​Why is US building up arms in Eastern Europe?

Ambassador's view
Dr Alexander Yakovenko, Russian Ambassador to the United Kingdom of Great Britain and Northern Ireland, Deputy foreign minister (2005-2011). Follow him on Twitter @Amb_Yakovenko
US paratroopers participate in training exercises at the Land Forces Training Centre in Oleszno near Drawsko Pomorskie, north west Poland, May 1, 2014  (Reuters / Kacper Pempel)
US media have recently reported on the White House’s plans to stockpile arms in NATO’s Eastern European countries for the purpose of rotational training.

Possible destinations for the deployment of up to 1,200 units of military equipment include Bulgaria, Poland, Romania, Latvia, Lithuania, Estonia and possibly Hungary. This “pre-positioned” weaponry would be enough to equip a brigade of 3,000 to 5,000 military personnel. These plans are expected to be coordinated in time for approval at the upcoming NATO defense ministers meeting in Brussels in late June.

The United States is obviously negotiating with its allies to erode the fundamental provision of the Russia-NATO Founding Act of 1997, under which the alliance pledged to avoid “additional permanent stationing of substantial combat forces” in the above countries. The pre-positioning of weapons is equivalent to permanent stationing, and the rotation of military personnel is but a detail. Russia has taken note of the arguments used by Washington, which says that these measures are necessary to reassure its European allies in the face of an alleged Russian threat.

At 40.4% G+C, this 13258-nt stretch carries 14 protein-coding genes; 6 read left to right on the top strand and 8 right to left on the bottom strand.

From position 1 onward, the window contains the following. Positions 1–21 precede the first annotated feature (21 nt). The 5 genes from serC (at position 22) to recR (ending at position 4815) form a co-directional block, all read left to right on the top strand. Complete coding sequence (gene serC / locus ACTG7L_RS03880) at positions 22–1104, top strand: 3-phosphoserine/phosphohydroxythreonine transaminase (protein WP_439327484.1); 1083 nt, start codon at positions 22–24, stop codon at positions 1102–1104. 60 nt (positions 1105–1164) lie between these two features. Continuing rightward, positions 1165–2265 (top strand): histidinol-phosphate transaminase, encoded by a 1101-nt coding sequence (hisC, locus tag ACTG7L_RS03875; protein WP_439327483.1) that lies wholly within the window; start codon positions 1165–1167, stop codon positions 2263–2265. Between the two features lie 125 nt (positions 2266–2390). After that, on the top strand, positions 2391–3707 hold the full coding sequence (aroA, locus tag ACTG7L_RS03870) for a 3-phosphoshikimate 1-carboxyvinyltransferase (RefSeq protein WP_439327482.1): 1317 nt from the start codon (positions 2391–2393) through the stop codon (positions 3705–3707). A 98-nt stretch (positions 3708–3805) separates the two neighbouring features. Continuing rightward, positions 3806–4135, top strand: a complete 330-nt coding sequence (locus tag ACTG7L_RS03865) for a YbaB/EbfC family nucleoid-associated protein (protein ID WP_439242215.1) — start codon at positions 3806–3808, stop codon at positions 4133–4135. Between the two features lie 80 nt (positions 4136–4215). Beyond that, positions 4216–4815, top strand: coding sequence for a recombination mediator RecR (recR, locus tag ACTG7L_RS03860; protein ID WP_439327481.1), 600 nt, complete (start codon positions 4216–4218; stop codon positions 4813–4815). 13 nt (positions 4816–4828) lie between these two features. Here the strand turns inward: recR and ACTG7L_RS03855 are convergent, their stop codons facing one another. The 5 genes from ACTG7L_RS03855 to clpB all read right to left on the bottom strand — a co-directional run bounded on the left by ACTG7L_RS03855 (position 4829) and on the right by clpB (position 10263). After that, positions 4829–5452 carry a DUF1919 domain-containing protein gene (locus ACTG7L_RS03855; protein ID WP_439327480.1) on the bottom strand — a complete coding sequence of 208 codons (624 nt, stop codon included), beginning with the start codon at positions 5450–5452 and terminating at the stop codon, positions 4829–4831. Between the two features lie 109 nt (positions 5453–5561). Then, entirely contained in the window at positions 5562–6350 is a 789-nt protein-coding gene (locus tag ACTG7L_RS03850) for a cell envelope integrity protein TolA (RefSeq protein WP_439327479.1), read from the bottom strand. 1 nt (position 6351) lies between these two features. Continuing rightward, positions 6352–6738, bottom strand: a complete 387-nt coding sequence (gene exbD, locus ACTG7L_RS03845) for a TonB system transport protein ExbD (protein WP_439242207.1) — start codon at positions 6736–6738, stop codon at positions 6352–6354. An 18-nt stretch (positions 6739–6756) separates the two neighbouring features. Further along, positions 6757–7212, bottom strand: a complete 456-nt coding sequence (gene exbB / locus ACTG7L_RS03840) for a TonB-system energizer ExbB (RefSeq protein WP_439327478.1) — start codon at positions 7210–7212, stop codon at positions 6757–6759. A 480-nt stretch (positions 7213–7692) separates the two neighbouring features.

In fact, Washington and its European allies know that the perceived Russian threat is nothing more than a myth used to relieve the United States of responsibility for the anti-constitutional coup in Ukraine, and activities of certain forces in Kiev that refuse to end the fratricidal war in Donbass. This comes at a time when the living conditions for the population of this region are deteriorating into a humanitarian crisis: the water supply has been shut off and the delivery of provisions, medicine and essential goods has been blocked by the Ukrainian authorities in Kiev. And all this is taking place against a backdrop of shelling of residential buildings, schools, nurseries and other civilian facilities.

The United States is also fueling tensions and nurturing its European allies’ anti-Russian phobia because it plans to use the current conflict to expand its military presence and, hence, strengthen its influence in Europe. There is a growing risk that the US’s military strategy on NATO’s “eastern flank” will take on a life of its own, disregarding realities and Europe’s political interests, and gather momentum that will be difficult to reverse. However, we hope that common sense will prevail, and that the situation in Europe will be prevented from sliding into a new military confrontation with devastating consequences.

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